By considering this dynamic, we are beginning to flesh out a fourth version of the meta-role: what we will call the augmentative role paradigm. It is this paradigm that provides a distinct mechanism for a change in self. When Adam reaches Hugh Darrow’s Arctic hideaway, ‘Panchaea’, he finds Humanity Front leader William Taggart holed up in a server room, hiding from the crazed augs. In trying to convince Adam to blame the catastrophe on biomedical corporations to compel strong industry oversight, Taggart warns Adam that, “without control, there’s no room for freedom – only anarchy.” The augmentative meta-role paradigm offers insight into people at their most dynamically transformative, but with a crucial caveat: this transformative capacity is externally potentiated.

 

“Hybrid life support”: a sketch of the evolutionary self

To better understand the augmentative paradigm at work, we will break it into a multi-component model, and assess the way in which the components work together to facilitate self-evolution. We can graphically represent the model as follows.

augmentative meta-role paradigm

We can formally define the paradigm in this way: the augmentative meta-role paradigm describes the transformation of a base role (‘A’, the triangle) into the base role’s choice of any number of variant roles (‘C’, the set of possible shapes) by virtue of an internal evolution of A made possible by an external evolving agent (‘B’, the arrows transforming A into a member of set C). In our standard meta-role terminology, the base role is the primary role, and the variant role is the secondary role.

There are two distinct-but-similar mechanisms by which the augmentative meta-role paradigm is actuated in “Deus Ex” and “Algernon”: in the former, the mechanism is human augmentation; in the latter, it is intelligence enhancement through neurosurgery. Both are effected by an external party: Adam is mortally wounded and in no position to choose whether or not he wants to be augmented, so Sarif makes the decision for him; Charlie is not intelligent enough to actually understand the implications of what is going to happen to him through the operation, merely saying that he wants to be smart like everyone else so he won’t be lonely, and so the choice is largely left to his teacher and the scientists.[4] In both cases, the base role is enabled through the external evolving agent to develop in a multifarious way: Adam is given license to activate any of the implanted augmentations he desires to evolve himself however he sees fit; Charlie, having been given the enhanced capacity to learn, may absorb whatever information he likes and administer his newfound knowledge in whatever ways he sees fit – ultimately doing so in the tragic irony of scientifically proving that he will lose his newfound intellect. Given the similarity of these two cases, we will examine the finer points of the augmentative meta-role paradigm’s dynamics in the case of each subject, and then synthesize a more general conception of the ways in which the paradigm functions.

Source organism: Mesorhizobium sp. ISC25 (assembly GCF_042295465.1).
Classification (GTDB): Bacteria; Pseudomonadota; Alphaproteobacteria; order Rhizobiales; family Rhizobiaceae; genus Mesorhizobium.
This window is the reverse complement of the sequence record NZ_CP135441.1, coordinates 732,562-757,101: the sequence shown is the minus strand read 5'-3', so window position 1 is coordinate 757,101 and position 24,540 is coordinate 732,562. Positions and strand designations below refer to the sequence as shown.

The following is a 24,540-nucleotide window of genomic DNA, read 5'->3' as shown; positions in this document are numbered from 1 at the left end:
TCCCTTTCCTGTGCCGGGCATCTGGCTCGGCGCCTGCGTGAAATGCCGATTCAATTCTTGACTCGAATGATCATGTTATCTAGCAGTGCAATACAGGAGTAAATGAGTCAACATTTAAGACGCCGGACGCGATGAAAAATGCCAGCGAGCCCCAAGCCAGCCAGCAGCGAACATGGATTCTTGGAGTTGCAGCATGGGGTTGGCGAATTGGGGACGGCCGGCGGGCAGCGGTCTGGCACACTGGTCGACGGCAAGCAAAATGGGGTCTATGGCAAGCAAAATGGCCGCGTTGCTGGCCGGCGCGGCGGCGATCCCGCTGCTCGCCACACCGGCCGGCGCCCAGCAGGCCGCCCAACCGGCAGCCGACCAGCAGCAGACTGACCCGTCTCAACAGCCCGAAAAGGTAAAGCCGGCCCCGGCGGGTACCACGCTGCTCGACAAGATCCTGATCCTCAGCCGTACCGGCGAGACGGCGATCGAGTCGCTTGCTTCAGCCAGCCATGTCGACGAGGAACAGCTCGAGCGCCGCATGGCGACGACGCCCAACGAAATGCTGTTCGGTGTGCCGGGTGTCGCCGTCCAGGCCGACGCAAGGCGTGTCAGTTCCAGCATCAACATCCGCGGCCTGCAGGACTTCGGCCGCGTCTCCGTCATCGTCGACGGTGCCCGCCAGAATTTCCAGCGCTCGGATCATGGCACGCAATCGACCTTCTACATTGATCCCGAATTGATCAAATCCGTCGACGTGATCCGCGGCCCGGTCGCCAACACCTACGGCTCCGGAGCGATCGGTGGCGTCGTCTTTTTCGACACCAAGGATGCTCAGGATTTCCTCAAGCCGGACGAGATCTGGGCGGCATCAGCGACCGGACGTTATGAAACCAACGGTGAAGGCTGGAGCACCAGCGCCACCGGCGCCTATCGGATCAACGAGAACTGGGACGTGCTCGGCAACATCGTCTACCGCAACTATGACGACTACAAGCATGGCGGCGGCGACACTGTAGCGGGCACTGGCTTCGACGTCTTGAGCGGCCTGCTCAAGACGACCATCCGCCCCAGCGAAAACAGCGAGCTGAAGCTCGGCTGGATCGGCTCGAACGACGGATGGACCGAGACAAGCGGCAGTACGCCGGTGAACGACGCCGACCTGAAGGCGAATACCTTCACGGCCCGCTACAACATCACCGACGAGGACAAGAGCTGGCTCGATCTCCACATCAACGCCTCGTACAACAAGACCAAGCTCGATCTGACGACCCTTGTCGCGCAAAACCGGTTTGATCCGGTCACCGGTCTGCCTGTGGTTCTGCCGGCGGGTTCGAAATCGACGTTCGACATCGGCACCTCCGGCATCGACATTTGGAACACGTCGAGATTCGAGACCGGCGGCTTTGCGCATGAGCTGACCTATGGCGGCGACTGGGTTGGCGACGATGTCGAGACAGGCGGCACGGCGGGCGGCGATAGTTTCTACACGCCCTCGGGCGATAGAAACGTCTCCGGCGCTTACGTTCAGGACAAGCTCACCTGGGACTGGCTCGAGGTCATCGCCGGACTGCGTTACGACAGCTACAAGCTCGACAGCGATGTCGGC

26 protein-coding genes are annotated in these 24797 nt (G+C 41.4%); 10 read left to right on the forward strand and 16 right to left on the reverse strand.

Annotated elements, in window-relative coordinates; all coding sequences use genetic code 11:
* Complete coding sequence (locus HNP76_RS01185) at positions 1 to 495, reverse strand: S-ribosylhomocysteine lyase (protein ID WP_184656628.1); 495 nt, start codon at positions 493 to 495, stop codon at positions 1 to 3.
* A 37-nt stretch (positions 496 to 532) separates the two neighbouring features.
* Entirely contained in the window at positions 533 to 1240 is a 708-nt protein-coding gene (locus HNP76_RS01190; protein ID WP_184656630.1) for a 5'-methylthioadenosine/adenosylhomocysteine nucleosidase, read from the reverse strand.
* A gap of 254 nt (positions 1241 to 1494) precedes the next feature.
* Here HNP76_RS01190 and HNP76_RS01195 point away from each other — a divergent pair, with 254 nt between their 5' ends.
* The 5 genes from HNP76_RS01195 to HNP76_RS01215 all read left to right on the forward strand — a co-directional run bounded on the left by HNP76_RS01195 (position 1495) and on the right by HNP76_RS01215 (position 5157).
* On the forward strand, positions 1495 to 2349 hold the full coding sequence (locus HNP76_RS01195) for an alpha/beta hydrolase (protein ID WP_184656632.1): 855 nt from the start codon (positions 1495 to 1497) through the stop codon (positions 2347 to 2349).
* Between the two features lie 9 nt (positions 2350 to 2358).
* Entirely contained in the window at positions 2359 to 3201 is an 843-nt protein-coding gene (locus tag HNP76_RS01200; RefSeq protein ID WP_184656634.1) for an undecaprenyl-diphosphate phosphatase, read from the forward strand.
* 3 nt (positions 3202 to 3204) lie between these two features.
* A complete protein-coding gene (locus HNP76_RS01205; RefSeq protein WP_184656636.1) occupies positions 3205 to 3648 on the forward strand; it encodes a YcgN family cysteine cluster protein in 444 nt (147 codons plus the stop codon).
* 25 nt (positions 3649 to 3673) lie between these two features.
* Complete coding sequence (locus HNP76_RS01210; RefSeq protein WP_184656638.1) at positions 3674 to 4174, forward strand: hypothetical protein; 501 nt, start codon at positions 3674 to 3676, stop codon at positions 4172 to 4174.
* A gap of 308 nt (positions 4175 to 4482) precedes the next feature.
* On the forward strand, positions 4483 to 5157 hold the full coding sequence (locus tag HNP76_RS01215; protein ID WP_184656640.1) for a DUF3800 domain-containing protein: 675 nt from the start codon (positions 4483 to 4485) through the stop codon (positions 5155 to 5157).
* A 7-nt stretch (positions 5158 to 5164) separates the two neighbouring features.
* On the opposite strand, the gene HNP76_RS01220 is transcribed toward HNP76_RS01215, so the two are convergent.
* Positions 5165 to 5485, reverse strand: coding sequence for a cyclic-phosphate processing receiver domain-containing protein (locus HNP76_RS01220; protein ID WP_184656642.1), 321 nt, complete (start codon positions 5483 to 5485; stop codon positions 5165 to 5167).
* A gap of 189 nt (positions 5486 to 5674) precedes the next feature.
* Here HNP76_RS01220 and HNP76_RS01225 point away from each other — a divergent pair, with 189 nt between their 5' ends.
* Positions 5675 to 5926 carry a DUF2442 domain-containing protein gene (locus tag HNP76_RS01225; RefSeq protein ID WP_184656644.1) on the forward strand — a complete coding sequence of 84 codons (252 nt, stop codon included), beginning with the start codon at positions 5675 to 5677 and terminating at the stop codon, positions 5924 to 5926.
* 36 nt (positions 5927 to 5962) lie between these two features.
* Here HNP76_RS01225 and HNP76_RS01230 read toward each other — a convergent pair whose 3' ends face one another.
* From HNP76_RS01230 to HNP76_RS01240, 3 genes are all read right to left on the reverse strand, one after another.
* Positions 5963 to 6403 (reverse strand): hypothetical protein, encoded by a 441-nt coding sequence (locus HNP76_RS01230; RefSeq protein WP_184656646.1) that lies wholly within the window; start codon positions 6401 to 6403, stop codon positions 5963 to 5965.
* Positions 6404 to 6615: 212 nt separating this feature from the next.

Deus ex machina: stealing fire from the gods

How would the gears in the modern political machine respond to the potentials of human-controlled evolution? Square Enix explores that question by presenting a debate set in the home of democratic discourse (The United States of America, Detroit), as well as on a global corporate scale. As one might expect, people’s opinions are immediately polarized between those who want to move forward in human development through augmentation – biomedical corporations and augs – and those who vehemently decry human augmentations as a crude distortion of the natural order of life – lobbying groups such as the Humanity Front, and extremist factions such as Purity First. Each side is represented by a leader who conveys their group’s opinion on humanity: David Sarif, Adam’s boss and head of Sarif Industries, is a progressive aug who is seeking to drive humanity forward with unrestricted human augmentation development; William Taggart, psychologist and de facto leader of the Humanity Front, is seeking to effect rigid restrictions on human augmentation through either U.N. oversight or under-the-table support of the Illuminati bid for more authoritarian control over augmentations; Zeke Sanders is an ex-marine who was augmented to replace an eye lost in war, but, after an incident of augmentation-induced psychosis, tore out his augmentation himself and founded militant anti-augmentation group Purity First as a more direct way of opposing the advancing wave of augmentation. In the midst of all this stands Adam Jensen, the effective interloper between opposing factions.